The 2012 inductees to the Oklahoma Hall of Fame were announced Thursday at a luncheon at the Gaylord-
Honorees are businessman Stan Clark, Olympic champion Bart Conner, journalist and philanthropist Edith Kinney Gaylord, energy executive Tom L. Ward, educator Suzanne Warren, jurist Lee R. West and heart specialist Ronald H. White.
Gaylord will be inducted into the hall posthumously.
Since 2009, the Oklahoma Heritage Association has hosted an announcement luncheon to introduce the hall's new members. They, in turn, meet and dine with those who were inducted before them.
“It's incredibly inspirational to be surrounded by such an accomplished group of people who have literally created our history,” said Shannon L. Rich, president of the Heritage Association and the museum, in a news release.
The association was founded in 1927 with the mission of establishing an Oklahoma Hall of Fame.
The 2012 inductees constitute the 85th class of honorees.
The museum opened in 2007 to honor notable Oklahomans. Portraits of the new class will be hung there, and biographies, photos and facts about them will be accessible through touch screens in the gallery.
“Being inducted into the Oklahoma Hall of Fame is the single highest honor an individual can receive from our state,” Rich said in the release.
The official induction ceremony will be Nov. 15 at the Renaissance Tulsa Hotel and Convention Center.
Tickets and sponsorships will go on sale in August.
Tulsa native Clark built one of Oklahoma's signature brands: Eskimo Joe's. The Stan Clark Companies known as the “Three Amigos” include Mexico Joe's, Joseppi's and Eskimo Joe's Promotional Products Group.
Clark's companies sponsor an education scholarship at Oklahoma State University. They also have donated to the construction of the South Entry Plaza of the Boone Pickens Stadium, the Stillwater Public Education Foundation, Coaches vs. Cancer, Oklahoma Project Women and Big Brothers Big Sisters.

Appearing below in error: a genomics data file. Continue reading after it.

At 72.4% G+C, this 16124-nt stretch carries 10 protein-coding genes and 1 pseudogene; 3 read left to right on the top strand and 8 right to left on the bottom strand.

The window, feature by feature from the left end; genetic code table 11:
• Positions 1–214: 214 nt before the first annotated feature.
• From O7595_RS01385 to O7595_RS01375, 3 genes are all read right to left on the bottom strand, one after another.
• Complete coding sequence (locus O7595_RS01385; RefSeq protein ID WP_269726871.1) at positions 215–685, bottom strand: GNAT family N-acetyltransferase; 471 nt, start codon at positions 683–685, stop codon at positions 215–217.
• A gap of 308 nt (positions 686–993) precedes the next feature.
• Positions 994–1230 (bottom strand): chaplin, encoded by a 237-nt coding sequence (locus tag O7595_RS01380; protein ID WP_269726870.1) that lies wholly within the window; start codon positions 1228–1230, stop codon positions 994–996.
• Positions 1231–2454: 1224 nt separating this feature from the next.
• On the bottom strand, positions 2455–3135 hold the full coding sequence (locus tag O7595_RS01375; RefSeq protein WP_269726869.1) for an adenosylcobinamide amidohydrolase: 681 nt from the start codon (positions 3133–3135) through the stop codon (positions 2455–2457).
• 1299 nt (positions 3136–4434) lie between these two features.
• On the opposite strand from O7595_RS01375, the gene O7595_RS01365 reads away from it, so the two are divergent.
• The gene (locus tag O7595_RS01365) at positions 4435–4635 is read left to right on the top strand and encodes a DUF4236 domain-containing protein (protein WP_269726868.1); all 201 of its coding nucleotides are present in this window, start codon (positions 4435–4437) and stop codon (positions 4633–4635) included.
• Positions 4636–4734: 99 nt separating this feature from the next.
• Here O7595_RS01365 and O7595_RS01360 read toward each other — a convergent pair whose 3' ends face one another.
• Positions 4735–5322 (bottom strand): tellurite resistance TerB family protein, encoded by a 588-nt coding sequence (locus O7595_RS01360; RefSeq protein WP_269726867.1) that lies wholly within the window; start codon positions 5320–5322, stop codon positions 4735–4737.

Clark received the 2012 Mike Synar Award for Special Olympics Oklahoma. His businesses have sponsored the Juke Joint Jog and the Three Amigos' United Way Golf Classic for years.
“Clark's fun-loving spirit and personal warmth have permeated every aspect of his company and brand, making Eskimo Joe's a Stillwater institution, a statewide tourist attraction and a globally recognized brand,” the release notes.
Conner is the only American gymnast to win gold medals at every level of national and international competition.
He was a member of Olympic teams in 1976, 1980 and 1984. In that final Olympics, he came back from a second torn biceps injury to win two gold medals.
Conner moved from Illinois to Norman in 1976 to attend the University of Oklahoma and be coached by Paul Ziert. Conner won 14 NCAA All-American honors and led his team to two NCAA team titles.
He teamed with Ziert after graduating in 1984; they own several gymnastic-
He married Romanian Olympic champion Nadia Comaneci in 1996.
He is a board member for several charities, including Special Olympics International and the Muscular Dystrophy Association. He is a member of the U.S. Olympic Hall of Fame and the International Gymnastics Hall of Fame.
Edith Kinney Gaylord
Gaylord “was a pioneer journalist and philanthropist with a lifelong passion for the news business,” according to the release.
She is the daughter of Inez Kinney Gaylord and E.K. Gaylord, the editor and publisher of The Daily Oklahoman and The Oklahoma City Times. She attended Colorado College, where she later became a trustee, and graduated from Wells College in 1937.
She was the first woman on the general news staff of The Associated Press' Washington bureau. An early assignment to cover first lady Eleanor Roosevelt's news conference blossomed into friendship, and she became Eleanor Roosevelt's media liaison and, later, the secretary of the first lady's Press Conference Association. She was elected president of the Women's National Press Club in 1944.
She supported a variety of organizations and projects, often anonymously. Her interests were broad-ranging, including education, health, the arts and the environment.
She created two foundations in 1982 to continue her philanthropy. The Inasmuch Foundation “continues to lessen suffering and enrich the quality of lives it touches,” the release notes, while the Ethics and Excellence in Journalism Foundation builds “the ethics, skills and opportunities needed to advance principled, probing news and information.”
So far, giving from both foundations totals more than $130 million. Gaylord died in 2001.
Tom L. Ward